1.1 Mapping classes to tables

After learning JDBC, you most likely have the impression that working with a database from a Java application is still a pleasure. What if I told you that all this work could be done 10 times easier?

What is the main advantage of the SQL language? This is a declarative language - it describes what we want to get, and says nothing at all about how to do it. How - this is the concern of the SQL server.

The same approach can be used when working with databases.

In an ideal world, we could simply write SQL queries to the database, and in response we would receive ready-made Java objects, or collections of Java objects, if we requested several pieces.

What can I say, this is what several guys thought in 2000 and decided to write their own ORM framework.

ORM stands for Object-Relational Mapping and is essentially a mapping of Java objects to SQL queries.

The guys came up with a very simple thing - each table in the database must correspond to some class in the Java application . In a Java application, we operate with objects, and these objects already know how to save themselves to the database.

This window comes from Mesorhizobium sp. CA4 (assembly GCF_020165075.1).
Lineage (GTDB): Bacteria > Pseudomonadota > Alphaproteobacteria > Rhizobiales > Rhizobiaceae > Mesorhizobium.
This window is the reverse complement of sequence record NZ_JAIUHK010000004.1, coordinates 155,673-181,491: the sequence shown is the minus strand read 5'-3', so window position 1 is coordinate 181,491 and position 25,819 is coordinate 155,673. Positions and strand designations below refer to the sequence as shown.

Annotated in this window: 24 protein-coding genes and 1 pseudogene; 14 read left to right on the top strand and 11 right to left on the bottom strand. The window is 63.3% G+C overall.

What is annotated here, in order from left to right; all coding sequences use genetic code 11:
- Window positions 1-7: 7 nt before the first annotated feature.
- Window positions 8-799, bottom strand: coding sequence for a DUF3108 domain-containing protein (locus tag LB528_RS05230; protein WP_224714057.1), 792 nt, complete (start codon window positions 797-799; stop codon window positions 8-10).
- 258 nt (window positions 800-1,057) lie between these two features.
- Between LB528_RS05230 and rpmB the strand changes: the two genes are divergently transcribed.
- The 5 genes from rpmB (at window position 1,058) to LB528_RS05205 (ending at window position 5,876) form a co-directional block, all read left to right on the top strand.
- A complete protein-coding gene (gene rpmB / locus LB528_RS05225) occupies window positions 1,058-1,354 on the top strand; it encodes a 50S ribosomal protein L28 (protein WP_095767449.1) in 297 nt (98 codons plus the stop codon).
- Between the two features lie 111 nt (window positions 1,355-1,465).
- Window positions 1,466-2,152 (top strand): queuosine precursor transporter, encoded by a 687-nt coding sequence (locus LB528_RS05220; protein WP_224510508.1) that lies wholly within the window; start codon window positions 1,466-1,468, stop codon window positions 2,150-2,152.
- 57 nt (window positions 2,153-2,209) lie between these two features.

There were three approaches to solving this problem, and they looked something like this:

  1. The object saves itself to the database and updates its fields based on information from the database.
  2. The object is able to save itself to the database, but never initiates this case.
  3. The object contains only data, and someone saves it to the database and loads it from the database.

Initially, the first approach dominated, then Application servers and Enterprise Java Beans were popular. There was even a whole class of beans called Persistence EJBs that could save themselves into the database themselves.

But one day everything changed...

1.2 Emergence of Hibernate

In 2001, the first version of the Hibernate framework was released. It was a very simple framework, but it allowed the use of ordinary "stupid objects" that did not know anything about how they should be stored in the database or loaded from there.

Mapping of fields of Java classes and columns in a table in the database was set using an XML file. And sometimes they were quite bulky. Okay, who am I kidding. They were hefty canvases of XML code. And the situation was saved only by the fact that 20 years ago there were no such gigantic databases as now.

But in fact, the most powerful decision was to finally separate the object that needs to be saved to the database from the code that saved it there . This solution is not really obvious. Because the principle of encapsulation states that the object knows best about how it needs to be saved and loaded.

And the ORM approach really breaks that concept. The data class exposes its internal structure, but it has become much easier to operate with groups of objects of different types.

A major breakthrough came after the release of Java 5 , when two things appeared in the JDK:

  • Annotations
  • proxy